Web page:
While Shigeru Omi may invite comparisons to Anthony Fauci, Japan’s top COVID-19 adviser has shown little of his American counterpart’s flair for challenging politicians. That is, until he started suggesting banning spectators from the Tokyo Olympics.
Omi, the government’s top adviser on COVID-19, is a mild-mannered 72-year-old public health expert often seen by Prime Minister Yoshihide Suga’s side. But his concern over the health risks seems to have prompted him to question the government’s plans to allow domestic fans at the Olympics.
Omi appeared to open a gap with Suga, who has pressed ahead with holding the Olympics as planned, when he told a parliamentary committee on June 2 that “it’s not normal” to be staging the global sports spectacle in the middle of a pandemic. The organizers needed to make a stronger case for holding the event in order to gain people’s necessary cooperation, he said.
“Why on earth are we doing this in the current circumstances?” Omi said. “The purpose hasn’t quite been made clear.”
Such public questioning of the official position is unusual in Japan’s hierarchical political culture and has boosted his already considerable public profile. Like Fauci when Donald Trump was US president, Omi’s views have given voice to a segment of the Japanese public dismayed with the government’s direction. While the tenor is far lower than the fever pitch of American politics, Omi’s remarks have also invited a swift backlash, just as Fauci is now a lightning rod figure in the prolonged debate over virus policy and health measures in the US.
Former Internal Affairs Minister Heizo Takenaka told a TV talk show that Omi had exceeded his authority with the remarks. Now Omi and other experts are set to release a proposal on the Olympics, which Health Minister Norihisa Tamura has already indicated he won’t be treating as official advice.
Omi told reporters Wednesday the general outline of his report had been decided, declining to elaborate before its release. Public broadcaster NHK said the report says holding the games without fans would be the least risky option. The news made for its most-shared story on its Web site yesterday morning.
“Japan doesn’t have a system where members of the establishment air their own independent views,” said Tsuneo Watanabe, a senior research fellow at the Sasakawa Peace Foundation in Tokyo. “It doesn’t go as far as North Korea or China, but everyone’s very cautious. The government doesn’t choose people who will express different opinions.”
Omi has said the greatest danger lay not within the athletes’ bubble, but among the fans who would travel to Tokyo, creating more opportunities for the virus to spread. Organizers announced in March that overseas spectators wouldn’t be allowed.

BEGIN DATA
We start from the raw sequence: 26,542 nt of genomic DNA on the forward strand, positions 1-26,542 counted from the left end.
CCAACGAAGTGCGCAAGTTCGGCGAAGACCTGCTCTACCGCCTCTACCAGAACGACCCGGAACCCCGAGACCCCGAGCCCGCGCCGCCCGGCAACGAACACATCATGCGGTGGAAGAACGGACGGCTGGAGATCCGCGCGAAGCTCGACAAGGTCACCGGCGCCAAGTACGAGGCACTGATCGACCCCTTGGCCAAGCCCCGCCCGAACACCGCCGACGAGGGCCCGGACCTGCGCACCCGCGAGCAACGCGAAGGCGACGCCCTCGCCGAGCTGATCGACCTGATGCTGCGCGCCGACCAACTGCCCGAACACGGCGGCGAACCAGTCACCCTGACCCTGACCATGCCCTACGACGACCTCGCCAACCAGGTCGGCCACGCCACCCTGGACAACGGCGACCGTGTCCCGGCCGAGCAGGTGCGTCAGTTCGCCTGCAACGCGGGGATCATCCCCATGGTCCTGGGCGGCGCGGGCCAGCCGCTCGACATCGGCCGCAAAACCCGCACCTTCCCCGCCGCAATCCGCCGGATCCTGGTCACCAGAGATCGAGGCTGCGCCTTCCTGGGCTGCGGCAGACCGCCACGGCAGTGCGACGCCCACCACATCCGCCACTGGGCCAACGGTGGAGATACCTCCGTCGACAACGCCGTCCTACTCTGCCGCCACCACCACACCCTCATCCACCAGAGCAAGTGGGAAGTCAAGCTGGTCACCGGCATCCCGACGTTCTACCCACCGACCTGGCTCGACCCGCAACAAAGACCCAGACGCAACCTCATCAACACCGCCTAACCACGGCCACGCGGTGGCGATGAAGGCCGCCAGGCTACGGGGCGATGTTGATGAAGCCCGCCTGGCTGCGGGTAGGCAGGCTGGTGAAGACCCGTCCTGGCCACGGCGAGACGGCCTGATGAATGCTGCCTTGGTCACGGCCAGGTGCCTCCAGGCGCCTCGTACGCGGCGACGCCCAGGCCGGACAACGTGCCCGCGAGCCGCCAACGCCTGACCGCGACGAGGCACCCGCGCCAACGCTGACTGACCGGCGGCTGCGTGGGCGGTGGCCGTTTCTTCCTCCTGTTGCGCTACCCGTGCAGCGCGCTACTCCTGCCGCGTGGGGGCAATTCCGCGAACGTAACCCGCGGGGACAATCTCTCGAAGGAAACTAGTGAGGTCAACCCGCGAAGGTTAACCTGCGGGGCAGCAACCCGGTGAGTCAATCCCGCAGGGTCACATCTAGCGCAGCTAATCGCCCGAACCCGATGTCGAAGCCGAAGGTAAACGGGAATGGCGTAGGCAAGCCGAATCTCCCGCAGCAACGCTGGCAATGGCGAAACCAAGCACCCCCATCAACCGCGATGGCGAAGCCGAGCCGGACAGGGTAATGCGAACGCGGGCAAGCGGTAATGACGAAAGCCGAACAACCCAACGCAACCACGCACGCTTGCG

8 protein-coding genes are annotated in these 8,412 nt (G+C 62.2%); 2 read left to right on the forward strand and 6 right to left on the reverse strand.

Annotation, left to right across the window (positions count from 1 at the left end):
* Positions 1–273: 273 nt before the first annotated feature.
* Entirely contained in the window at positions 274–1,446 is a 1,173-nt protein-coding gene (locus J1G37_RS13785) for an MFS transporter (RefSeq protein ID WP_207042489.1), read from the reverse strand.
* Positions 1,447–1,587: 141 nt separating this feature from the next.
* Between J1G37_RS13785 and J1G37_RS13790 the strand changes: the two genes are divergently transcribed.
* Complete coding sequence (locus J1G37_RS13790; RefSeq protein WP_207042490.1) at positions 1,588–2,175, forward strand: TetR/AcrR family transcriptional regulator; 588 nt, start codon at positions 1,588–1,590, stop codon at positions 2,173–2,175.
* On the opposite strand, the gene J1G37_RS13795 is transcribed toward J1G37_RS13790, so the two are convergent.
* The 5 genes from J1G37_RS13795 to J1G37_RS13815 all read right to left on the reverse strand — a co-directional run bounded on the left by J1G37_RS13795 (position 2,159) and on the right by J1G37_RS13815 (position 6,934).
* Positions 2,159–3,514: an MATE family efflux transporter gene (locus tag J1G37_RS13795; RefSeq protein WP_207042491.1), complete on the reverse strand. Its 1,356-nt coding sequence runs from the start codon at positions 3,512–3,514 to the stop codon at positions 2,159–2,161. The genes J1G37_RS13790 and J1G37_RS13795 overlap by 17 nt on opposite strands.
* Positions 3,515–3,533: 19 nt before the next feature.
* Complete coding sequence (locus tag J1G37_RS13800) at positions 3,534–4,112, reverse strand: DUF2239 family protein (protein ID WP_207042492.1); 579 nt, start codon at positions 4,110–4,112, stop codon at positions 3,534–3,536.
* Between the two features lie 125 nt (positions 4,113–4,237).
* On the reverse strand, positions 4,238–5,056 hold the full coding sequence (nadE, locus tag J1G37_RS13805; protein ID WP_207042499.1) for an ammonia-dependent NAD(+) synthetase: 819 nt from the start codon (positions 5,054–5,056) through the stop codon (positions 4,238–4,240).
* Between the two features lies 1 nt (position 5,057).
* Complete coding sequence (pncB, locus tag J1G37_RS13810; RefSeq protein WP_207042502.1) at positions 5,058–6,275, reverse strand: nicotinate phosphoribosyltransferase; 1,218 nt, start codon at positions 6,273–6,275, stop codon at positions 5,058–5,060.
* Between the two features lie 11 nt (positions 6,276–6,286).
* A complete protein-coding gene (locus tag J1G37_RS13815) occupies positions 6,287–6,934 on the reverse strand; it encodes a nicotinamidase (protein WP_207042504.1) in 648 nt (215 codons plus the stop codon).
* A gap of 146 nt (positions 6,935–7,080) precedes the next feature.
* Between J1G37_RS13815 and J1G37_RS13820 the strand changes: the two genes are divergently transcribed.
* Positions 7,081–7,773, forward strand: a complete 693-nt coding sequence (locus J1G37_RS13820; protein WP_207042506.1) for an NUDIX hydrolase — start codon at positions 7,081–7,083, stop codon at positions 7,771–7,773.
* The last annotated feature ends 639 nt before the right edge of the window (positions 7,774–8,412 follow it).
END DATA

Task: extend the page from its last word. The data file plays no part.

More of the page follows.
The government is backing a 10,000-person limit on public events, which could be applied to the Olympics. A decision on spectators was expected later this month, government spokesman Katsunobu Kato said Wednesday.
Domestic media have reported that some spectators are likely to be allowed at venues, although the decision may not be made public until after the state of emergency in Tokyo ends.
Organizers for the Tokyo Olympics and Paralympics plan to halt selling any more tickets to the events, Kyodo News reported Thursday, citing an unnamed official with knowledge of the move.
In a survey by public broadcaster NHK published this week, 29 percent of respondents said the Olympics should be held without spectators and 31 percent said it should be canceled. About 32 percent said it should be held with limited numbers of spectators.
Suga has repeatedly said the Olympics can be held safely, despite waves of virus infections and a vaccine rollout that lags other wealthy nations. He faces a party leadership vote in September and if there are major problems with the Olympics under his watch, he could join a long list of short-serving Japanese prime ministers.
At the Group of Seven leaders meeting in Cornwall, UK over the weekend, Suga’s debut at a multilateral in-person summit, the premier won the support of US President Joe Biden and other leaders for the Olympics.
A rift with the administration is an unfamiliar situation for Omi, previously more likely to be criticized for tailoring his opinions to suit the government. In an article on his alma mater’s Web site he says he never felt like taking part in the left-wing student demonstrations raging in Tokyo when he entered the elite Keio University in the 1960s.
Dropping out of a law course in favor of a medical degree at the then newly formed Jichi Medical University, Omi went on to earn a doctorate on the Hepatitis B virus, and eventually landed the job of WHO director for the Western Pacific. A fluent English-speaker, he was so plugged into the political system that he was in 2006 nominated by the Japanese government to be WHO director-general.
The pandemic may be prompting him to set aside his diplomatic skills.
“If they hold it, I want the Olympic and Paralympic Organizing Committee to reduce it in scale as far as possible, and strengthen the management system as much as they can,” Omi told lawmakers on June 2.
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